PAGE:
History of Harley-Davidson

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Tags: classic motorbike, harley-davidson

Harley-Davidson is one of the most well-known and famous brands of motorcycle in the world. Starting out in Milwaukee, Wisconsin, William S. Harley and brothers Arthur and Walter Davidson founded the motorcycle company we know today. Originally working out of a shed with the words “Harley-Davidson Motor Co.” crudely written on the door, it now has reported revenue of $6.07 billion (£4.29 billion) in the last year.

Their humble origin started in 1901, where William Harley designed an engine that would fit onto a bicycle, but it wasn’t until 1903 that the first “Harley-Davidson” motorcycle would go on sale.

Jump to 1910 and the Harley-Davidson logo is used for the first time, a logo that is now universally recognised. The motorcycles are also used in lots of different races, endurances races and hillclimbs across America, and claim at least seven 1st place finishes. By 1914, they had added side-cars, while in 1916 the longest running continuously published motorcycle magazine “The Harley-Davidson Enthusiast” is published for the first time.


1920 sees Harley-Davidson as the biggest manufacturer of motorcycles in the world, producing 28,189 machines, and dealing in 67 countries. A massive feat achieved in just 19 years. They were commissioned to be used in World War 1, as well as World War 2, and they were only one of the two motorcycle companies to survive the great depression.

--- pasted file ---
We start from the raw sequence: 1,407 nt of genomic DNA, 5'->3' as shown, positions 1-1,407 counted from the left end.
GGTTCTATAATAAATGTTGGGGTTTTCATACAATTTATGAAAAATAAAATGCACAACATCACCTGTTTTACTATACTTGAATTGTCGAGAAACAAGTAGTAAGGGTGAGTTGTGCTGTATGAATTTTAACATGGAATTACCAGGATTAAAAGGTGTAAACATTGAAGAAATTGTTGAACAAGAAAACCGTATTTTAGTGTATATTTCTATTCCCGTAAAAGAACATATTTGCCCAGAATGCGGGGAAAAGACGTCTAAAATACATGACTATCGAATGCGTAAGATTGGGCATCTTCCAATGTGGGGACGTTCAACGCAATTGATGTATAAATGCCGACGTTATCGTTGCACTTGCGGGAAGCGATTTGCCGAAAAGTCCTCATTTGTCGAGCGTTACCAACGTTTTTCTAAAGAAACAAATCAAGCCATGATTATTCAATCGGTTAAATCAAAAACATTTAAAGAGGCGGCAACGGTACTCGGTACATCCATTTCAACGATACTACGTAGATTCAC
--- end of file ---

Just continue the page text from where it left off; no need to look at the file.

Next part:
Jumping even further ahead to the 1980s, and Harley-Davidson motorcycles are still scoring top in racing, including a win to Randy Ross in the AMA Grand National Championship. In this era as well, the Harley-Davidson travelling museum goes on tour, displaying classic Harley-Davidson motorcycles across the US.

1993 saw Harley-Davidson celebrate 90 years of manufacturing by holding a “Family Reunion” in the city of Milwaukee. An estimated 100,000 people rode in the parade to commemorate the day. Five years later saw Milwaukee host more than 140,000 riders for their 95th birthday.

The Harley-Davidson museum opened on July 12th 2008, showcasing classic motorcycles, as well as never before seen films and photographs from their history. Eight years later, it now holds more than 450 motorcycles, including Serial Number One, the oldest known Harley-Davidson motorcycle.

Harley-Davidson has continued to grow into one of biggest, most instantly recognisable motorcycle super powers across the world. It has survived numerous ownerships and periods of a poor economy, to be the fifth largest motorcycle manufacturer in the world.